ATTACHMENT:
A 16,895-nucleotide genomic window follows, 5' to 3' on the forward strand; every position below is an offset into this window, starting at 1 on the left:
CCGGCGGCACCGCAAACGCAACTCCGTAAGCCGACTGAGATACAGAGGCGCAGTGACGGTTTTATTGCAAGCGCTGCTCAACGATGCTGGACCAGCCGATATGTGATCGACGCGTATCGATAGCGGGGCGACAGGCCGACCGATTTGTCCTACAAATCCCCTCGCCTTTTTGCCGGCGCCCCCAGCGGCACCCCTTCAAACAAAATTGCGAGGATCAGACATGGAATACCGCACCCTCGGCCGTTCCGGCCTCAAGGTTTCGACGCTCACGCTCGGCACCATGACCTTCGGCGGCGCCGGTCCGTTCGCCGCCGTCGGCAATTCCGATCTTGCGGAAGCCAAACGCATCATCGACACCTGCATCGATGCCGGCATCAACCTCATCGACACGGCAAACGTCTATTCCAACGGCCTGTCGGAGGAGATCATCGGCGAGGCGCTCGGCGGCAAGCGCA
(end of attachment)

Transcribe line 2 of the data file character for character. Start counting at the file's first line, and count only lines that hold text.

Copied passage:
CCGGCGGCACCGCAAACGCAACTCCGTAAGCCGACTGAGATACAGAGGCGCAGTGACGGTTTTATTGCAAGCGCTGCTCAACGATGCTGGACCAGCCGATATGTGATCGACGCGTATCGATAGCGGGGCGACAGGCCGACCGATTTGTCCTACAAATCCCCTCGCCTTTTTGCCGGCGCCCCCAGCGGCACCCCTTCAAACAAAATTGCGAGGATCAGACATGGAATACCGCACCCTCGGCCGTTCCGGCCTCAAGGTTTCGACGCTCACGCTCGGCACCATGACCTTCGGCGGCGCCGGTCCGTTCGCCGCCGTCGGCAATTCCGATCTTGCGGAAGCCAAACGCATCATCGACACCTGCATCGATGCCGGCATCAACCTCATCGACACGGCAAACGTCTATTCCAACGGCCTGTCGGAGGAGATCATCGGCGAGGCGCTCGGCGGCAAGCGCA